# Approximating different functions

• I
• kent davidge

#### kent davidge

I have a question regarding different functions. Suppose we have two functions ##f## and ##f'## with same domain, but different codomains.

Consider that ##f': x' \mapsto f'(x')## and ##f: x \mapsto f(x)##. If ##x' = x + \sigma##, with ##|\sigma| << 1##, can we say that ##f'(x') \approx f(x')##?

No. Not in this generality. Let's say ##f(x)=x^{-2}\; , \;f\,'(x)=x^{-1}##. Then we have ##x'=-{10}^{-n}=x+\sigma = {10}^{-n}-2\cdot {10}^{-n}## and ##|\sigma|=|2\cdot {10}^{-n}| << 1## but ##-{10}^{n} =f\,'(x') \not \approx {10}^{2n}=f(x')##.

kent davidge
I have a question regarding different functions. Suppose we have two functions ##f## and ##f'## with same domain, but different codomains.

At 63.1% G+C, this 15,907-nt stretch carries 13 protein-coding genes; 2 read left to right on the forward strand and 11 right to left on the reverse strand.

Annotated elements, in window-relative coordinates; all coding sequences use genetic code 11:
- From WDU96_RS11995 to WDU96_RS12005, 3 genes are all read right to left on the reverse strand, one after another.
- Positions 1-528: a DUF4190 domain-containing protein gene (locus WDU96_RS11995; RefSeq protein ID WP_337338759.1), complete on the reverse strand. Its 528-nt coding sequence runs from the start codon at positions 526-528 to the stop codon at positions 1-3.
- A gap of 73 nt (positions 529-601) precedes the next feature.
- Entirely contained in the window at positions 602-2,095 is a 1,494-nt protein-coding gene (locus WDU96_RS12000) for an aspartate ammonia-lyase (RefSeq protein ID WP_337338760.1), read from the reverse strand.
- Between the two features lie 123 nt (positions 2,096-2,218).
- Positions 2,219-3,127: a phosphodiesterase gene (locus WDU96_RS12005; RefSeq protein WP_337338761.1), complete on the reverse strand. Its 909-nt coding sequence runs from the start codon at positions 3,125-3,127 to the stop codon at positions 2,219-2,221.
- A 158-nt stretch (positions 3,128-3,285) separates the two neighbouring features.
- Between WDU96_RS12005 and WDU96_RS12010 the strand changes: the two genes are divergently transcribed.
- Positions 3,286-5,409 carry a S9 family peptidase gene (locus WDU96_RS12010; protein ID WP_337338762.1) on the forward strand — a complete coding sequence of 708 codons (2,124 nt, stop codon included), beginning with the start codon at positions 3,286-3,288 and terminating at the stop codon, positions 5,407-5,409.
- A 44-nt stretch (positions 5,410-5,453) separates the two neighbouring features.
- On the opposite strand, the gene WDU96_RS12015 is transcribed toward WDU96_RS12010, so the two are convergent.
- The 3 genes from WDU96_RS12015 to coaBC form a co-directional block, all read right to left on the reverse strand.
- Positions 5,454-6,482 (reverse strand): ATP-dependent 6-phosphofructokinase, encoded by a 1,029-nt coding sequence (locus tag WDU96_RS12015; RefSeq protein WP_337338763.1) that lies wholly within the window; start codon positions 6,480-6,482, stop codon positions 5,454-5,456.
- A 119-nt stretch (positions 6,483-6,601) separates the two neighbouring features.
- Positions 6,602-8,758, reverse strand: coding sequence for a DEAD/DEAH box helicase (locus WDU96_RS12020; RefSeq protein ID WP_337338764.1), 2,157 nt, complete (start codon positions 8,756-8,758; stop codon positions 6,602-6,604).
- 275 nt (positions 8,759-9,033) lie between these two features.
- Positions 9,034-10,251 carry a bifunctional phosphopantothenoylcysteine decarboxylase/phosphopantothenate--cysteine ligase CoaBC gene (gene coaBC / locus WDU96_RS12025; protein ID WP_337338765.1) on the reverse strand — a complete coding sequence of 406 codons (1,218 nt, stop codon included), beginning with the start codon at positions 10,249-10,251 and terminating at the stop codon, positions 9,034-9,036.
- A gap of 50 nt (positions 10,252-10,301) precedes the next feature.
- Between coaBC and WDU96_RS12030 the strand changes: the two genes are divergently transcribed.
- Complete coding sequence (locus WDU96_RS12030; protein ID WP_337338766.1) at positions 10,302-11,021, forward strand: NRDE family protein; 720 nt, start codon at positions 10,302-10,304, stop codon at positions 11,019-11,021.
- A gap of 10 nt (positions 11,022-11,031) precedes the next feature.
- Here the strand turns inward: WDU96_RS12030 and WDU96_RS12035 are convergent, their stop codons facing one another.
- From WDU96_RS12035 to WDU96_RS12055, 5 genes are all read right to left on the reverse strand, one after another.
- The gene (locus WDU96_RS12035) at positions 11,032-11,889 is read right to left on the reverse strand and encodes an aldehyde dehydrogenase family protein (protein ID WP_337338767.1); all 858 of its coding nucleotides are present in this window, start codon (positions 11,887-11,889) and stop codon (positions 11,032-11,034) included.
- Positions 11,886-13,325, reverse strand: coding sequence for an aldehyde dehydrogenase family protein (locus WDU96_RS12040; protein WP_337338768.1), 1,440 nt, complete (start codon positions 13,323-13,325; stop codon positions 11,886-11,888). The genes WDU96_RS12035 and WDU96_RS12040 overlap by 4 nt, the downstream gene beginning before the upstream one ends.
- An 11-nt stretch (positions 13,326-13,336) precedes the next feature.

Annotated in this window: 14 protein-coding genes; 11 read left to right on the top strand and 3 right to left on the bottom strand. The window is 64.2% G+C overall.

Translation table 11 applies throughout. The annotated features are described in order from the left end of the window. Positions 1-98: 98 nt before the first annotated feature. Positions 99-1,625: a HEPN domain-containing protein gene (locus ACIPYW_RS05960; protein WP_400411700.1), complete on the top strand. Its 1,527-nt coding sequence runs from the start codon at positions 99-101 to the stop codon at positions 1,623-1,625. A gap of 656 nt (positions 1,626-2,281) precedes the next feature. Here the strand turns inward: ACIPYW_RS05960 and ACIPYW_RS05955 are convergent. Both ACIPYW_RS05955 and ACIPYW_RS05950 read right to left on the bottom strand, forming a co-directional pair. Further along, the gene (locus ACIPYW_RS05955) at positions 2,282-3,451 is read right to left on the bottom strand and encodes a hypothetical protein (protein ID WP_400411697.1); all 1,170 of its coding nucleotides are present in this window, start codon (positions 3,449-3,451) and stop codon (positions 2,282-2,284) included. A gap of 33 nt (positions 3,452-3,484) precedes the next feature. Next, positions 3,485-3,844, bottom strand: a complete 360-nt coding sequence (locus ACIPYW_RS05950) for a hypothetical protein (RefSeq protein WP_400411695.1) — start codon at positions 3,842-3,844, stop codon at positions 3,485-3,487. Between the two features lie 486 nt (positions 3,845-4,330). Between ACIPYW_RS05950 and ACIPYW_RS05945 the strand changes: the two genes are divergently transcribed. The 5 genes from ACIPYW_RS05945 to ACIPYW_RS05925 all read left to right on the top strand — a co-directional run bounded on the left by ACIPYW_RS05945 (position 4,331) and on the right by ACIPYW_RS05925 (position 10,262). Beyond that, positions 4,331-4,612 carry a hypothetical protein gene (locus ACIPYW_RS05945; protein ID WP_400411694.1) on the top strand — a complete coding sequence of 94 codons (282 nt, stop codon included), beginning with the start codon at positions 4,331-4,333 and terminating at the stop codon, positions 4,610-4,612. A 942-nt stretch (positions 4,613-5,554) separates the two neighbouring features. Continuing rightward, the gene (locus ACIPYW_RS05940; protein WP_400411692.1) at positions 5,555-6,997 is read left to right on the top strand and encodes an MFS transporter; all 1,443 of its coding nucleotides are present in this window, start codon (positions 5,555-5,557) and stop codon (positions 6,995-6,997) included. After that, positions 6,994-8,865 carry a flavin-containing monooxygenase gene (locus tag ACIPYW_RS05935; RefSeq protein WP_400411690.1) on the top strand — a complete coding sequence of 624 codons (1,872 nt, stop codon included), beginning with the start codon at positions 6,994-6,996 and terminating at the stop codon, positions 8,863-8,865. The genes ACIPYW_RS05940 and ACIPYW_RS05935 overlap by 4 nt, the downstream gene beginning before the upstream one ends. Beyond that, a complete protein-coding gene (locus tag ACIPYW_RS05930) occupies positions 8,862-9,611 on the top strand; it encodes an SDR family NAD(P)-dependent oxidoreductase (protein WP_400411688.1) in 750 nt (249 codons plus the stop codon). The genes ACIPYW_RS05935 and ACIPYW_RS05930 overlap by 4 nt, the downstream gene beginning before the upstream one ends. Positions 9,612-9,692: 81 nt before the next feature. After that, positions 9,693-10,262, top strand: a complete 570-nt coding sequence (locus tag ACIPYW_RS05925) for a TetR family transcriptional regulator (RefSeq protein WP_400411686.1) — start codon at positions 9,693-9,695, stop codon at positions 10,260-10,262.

Consider that ##f': x' \mapsto f'(x')## and ##f: x \mapsto f(x)##. If ##x' = x + \sigma##, with ##|\sigma| << 1##, can we say that ##f'(x') \approx f(x')##?
If you have two different functions, why not call them f and g? Or ##f_1## and ##f_2##? Your notation ##f'(x')## looks like we're evaluating the derivative of f at a number x'.

kent davidge
If you have two different functions, why not call them f and g? Or ##f_1## and ##f_2##? Your notation ##f'(x')## looks like we're evaluating the derivative of f at a number x'.
Yea, I agree. Coincidentally I was going to write them down as ##f## and ##g## in the opening post, but I used the more abstract notation.